Democratic House and Senate candidates may not be pulling in as much as Republicans from the special-interest groups spending millions on this year’s election, but the Democrats are doing well raising money through their own campaign operations, new fundraising reports released this week show.
Incumbent Senate Democrats, including those most threatened with losing their seats, were able to outraise their challengers. And even some Democratic challengers — Rep. Shelley Berkley in Nevada and Elizabeth Warren in Massachusetts — were able to raise more than the Republican incumbents they are facing.
Democrats will need the money. Groups such as the U.S. Chamber of Commerce, which heavily favors the GOP, and other overtly Republican groups are dominating spending on television advertising, an advantage they are expected to keep through the fall.
In the House, a dozen Democratic challengers in the most competitive races raised more than the incumbents they are battling. Only four Republican challengers did the same.
Overall, the parties are essentially tied in recent fundraising for the most competitive House races. But those races include more incumbent Republican lawmakers, who have more money in the bank for the fall.
In the end, the two parties will be competitive in fundraising, with Republicans benefitting from more interest group spending and Democrats raising more for their campaigns, said David Wasserman, the House race editor at the nonpartisan Cook Political Report.
“Money only matters a great deal when one side doesn’t have it,” Wasserman said.
Democrats have tried to make a political point about spending by interest groups like the chamber, arguing that the big campaign checks those groups accept could lead to corruption. Democrats in the Senate voted twice this week to require the groups to disclose their donors but failed to overcome Republican procedural objections.
At the same time, the Democratic Party has been raising big checks of its own through two super PACs, groups that can accept large donations and corporate money. The Majority PAC and the House Majority PAC raised a combined $10 million in the second quarter from rich liberals and unions.
Some of the most generous supporters include longtime Democratic donor Fred Eychaner, who has given a combined $1.3 million to the groups, and S. Donald Sussman, husband of Rep. Chellie Pingree, D-Maine. Sussman, a hedge-fund founder who recently bought a majority share of MaineToday Media, which owns the Portland Press Herald, has given $1 million to the House fund.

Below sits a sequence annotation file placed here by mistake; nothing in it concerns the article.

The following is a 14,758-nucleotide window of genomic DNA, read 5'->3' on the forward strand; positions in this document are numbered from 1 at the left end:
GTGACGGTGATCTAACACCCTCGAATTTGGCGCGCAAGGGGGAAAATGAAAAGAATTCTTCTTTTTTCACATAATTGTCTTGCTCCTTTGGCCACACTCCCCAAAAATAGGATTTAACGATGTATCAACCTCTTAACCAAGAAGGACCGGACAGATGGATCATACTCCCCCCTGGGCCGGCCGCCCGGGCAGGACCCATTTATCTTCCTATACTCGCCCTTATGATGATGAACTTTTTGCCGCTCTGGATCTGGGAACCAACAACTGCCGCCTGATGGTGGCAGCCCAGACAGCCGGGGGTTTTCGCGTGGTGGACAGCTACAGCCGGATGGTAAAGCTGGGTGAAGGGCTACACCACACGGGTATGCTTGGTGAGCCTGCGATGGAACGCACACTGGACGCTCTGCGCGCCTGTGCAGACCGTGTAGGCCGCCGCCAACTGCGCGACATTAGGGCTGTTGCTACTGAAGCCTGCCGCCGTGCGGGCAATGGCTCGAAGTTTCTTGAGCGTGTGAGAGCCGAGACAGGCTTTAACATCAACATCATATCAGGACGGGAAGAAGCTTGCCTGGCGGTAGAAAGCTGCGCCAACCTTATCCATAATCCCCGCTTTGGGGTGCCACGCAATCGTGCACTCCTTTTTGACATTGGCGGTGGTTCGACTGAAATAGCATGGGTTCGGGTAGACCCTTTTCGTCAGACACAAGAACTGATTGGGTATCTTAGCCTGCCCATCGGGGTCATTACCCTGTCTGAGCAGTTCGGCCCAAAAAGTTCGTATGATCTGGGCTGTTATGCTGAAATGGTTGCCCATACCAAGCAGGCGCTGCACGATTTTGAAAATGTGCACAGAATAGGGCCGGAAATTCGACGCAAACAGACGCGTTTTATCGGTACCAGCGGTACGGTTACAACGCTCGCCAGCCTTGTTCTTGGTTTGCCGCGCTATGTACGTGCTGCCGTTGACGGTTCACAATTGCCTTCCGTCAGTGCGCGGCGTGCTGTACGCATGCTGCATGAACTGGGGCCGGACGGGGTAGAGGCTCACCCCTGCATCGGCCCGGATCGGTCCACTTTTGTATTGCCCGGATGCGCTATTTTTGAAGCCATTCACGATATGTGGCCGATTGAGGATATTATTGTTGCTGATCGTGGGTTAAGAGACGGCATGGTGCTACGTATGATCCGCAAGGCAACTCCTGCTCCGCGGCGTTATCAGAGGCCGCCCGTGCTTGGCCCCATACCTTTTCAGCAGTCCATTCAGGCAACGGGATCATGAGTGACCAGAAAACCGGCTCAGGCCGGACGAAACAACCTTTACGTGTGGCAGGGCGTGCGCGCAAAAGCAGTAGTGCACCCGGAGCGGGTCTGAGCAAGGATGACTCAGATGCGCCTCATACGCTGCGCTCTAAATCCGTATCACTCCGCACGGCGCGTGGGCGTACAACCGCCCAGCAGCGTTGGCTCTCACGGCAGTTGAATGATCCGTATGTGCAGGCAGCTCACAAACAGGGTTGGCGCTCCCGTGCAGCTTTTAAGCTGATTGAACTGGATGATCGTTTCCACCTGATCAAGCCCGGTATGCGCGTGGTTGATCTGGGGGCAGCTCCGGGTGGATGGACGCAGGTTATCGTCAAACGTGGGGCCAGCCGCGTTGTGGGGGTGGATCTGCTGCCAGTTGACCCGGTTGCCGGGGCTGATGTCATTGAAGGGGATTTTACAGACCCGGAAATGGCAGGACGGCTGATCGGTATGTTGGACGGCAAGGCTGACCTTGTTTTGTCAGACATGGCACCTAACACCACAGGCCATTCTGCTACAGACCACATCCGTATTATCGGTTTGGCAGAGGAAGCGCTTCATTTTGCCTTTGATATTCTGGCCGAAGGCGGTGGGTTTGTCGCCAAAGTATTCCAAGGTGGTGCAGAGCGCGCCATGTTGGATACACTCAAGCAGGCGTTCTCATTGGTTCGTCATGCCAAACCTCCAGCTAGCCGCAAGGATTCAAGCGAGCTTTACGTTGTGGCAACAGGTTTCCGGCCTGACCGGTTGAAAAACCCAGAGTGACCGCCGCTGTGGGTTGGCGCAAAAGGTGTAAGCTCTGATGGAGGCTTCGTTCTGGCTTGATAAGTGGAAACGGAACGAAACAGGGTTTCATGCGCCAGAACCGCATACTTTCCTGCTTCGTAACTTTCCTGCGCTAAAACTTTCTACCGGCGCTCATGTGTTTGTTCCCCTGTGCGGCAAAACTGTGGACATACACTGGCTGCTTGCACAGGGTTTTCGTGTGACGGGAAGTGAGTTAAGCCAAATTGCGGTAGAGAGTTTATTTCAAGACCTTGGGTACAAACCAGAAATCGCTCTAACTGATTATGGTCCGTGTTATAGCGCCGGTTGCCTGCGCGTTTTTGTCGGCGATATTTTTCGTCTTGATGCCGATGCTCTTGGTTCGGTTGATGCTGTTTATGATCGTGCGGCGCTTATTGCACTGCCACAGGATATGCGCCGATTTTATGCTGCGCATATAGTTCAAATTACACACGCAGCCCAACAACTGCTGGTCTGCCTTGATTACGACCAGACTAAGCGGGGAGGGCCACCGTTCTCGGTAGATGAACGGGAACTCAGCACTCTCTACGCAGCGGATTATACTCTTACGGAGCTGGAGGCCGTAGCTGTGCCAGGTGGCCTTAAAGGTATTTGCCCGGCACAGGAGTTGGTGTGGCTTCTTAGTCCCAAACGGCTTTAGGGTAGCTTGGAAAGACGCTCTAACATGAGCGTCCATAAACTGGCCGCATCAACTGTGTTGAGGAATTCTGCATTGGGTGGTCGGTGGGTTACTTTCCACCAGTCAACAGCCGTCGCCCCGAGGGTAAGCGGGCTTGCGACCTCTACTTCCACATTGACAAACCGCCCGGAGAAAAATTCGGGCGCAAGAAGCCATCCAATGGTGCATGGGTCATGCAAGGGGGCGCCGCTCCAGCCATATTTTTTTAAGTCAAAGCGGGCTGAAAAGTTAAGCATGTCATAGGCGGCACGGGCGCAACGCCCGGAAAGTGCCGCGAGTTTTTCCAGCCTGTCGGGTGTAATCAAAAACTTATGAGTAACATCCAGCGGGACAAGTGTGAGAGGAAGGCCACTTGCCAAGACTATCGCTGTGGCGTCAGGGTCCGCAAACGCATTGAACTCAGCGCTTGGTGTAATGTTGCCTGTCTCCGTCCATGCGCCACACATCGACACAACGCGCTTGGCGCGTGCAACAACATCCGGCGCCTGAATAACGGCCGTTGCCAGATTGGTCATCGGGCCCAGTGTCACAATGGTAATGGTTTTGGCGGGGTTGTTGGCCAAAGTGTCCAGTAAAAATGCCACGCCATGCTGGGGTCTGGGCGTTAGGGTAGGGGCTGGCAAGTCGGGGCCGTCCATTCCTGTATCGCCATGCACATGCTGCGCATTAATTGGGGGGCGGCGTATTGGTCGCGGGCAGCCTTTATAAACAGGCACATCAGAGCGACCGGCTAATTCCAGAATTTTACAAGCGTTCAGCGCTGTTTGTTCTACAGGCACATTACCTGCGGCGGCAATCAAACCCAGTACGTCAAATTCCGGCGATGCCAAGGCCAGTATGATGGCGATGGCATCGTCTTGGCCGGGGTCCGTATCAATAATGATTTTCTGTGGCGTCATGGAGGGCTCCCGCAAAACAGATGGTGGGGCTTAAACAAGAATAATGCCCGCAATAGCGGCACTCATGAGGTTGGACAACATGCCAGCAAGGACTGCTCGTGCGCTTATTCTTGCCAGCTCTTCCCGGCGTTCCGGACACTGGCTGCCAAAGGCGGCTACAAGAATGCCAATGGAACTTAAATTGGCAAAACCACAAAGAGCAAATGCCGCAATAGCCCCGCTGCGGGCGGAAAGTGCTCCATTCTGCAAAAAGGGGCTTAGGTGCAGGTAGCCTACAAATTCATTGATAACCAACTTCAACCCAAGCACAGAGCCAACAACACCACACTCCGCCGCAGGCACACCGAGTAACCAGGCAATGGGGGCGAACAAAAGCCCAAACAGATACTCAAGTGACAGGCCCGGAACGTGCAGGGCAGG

Casino magnate Sheldon Adelson donated $5 million to House Republicans through the Young Guns Action Fund, a super PAC linked to House Majority Leader Eric Cantor, R-Va., according to a filing released this week.
Much of the spending on the Republican side is by groups that are not required to report their donors to the Federal Election Commission, including the chamber, which this week reported spending $1.2 million on four Senate races.
One of the biggest campaign fundraising disparities showed up in the Florida race for Senate. Democratic Sen. Bill Nelson raised $1.8 million in the second quarter, more than double the $840,000 brought in by his presumed Republican opponent, Rep. Connie Mack.
But that gap in resources was erased by a single $1 million check that Adelson cut in June to a super PAC backing Mack.
Mack has already benefited from millions spent by interest groups on his behalf, including a recent ad from Americans for Prosperity. The ad said it was time to “send a message to Nelson” for voting to support economic stimulus funding and the Democrats’ signature health-care law.
However, that advertising comes before voters have really tuned into the race, and Nelson’s incumbency advantage has given him time to build a fat bank account. His campaign has $11 million on hand for the fall, compared with $1.4 million held by Mack.
Democrats note that, while they face spending by Republican super PACs, there are advantages in spending money through their campaigns, including cheaper television advertising rates mandated by federal law.
Aaron Blake contributed to this report.
© 2012, The Washington Post.